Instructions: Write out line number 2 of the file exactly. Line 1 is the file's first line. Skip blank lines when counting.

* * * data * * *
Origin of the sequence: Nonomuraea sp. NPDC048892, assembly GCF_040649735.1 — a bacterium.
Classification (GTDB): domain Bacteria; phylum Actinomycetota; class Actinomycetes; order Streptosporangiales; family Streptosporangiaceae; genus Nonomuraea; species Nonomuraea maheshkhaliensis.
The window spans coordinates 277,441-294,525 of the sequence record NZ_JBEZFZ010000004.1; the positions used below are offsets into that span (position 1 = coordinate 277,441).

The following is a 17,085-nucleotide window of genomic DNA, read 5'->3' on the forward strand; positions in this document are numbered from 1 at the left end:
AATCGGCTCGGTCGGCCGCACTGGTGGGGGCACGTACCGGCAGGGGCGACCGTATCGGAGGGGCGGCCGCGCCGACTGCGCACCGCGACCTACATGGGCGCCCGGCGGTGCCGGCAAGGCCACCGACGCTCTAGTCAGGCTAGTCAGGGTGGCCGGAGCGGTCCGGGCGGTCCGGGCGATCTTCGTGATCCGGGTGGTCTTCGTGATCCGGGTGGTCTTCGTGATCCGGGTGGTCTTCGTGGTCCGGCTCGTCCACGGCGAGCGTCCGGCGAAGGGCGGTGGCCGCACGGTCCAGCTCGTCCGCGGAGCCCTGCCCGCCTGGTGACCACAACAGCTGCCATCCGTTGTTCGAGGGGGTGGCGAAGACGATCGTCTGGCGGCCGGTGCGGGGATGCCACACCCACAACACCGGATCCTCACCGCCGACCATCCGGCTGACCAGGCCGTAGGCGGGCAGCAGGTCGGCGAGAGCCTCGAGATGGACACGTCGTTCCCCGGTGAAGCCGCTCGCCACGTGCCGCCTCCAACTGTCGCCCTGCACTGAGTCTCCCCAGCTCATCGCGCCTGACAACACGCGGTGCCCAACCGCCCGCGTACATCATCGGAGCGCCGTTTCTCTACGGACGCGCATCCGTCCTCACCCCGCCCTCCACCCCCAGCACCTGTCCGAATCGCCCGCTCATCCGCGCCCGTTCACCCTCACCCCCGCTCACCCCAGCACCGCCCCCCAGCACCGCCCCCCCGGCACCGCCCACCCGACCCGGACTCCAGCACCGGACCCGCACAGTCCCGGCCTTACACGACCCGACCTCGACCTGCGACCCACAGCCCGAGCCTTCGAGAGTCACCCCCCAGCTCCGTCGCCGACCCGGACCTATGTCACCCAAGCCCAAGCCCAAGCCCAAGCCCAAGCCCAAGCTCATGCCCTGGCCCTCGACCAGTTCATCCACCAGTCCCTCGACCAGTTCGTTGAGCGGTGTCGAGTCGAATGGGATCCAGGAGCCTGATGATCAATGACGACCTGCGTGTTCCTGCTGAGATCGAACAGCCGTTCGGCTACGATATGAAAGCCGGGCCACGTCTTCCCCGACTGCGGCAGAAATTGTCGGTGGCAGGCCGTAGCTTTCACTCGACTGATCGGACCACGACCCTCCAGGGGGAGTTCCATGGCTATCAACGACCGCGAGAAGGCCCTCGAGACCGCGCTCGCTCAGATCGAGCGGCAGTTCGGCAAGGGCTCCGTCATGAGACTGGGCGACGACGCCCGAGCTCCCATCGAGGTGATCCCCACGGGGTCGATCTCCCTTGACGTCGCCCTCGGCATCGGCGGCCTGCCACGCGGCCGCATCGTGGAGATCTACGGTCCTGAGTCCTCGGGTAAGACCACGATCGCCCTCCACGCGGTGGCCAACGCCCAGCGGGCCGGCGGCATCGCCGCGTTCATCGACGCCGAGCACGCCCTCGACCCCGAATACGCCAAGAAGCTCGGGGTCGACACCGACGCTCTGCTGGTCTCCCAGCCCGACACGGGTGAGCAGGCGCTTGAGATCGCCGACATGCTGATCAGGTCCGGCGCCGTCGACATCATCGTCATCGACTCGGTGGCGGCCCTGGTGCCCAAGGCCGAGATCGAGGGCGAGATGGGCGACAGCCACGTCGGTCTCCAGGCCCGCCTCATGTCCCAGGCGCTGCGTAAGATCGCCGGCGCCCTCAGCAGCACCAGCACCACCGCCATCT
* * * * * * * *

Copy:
Classification (GTDB): domain Bacteria; phylum Actinomycetota; class Actinomycetes; order Streptosporangiales; family Streptosporangiaceae; genus Nonomuraea; species Nonomuraea maheshkhaliensis.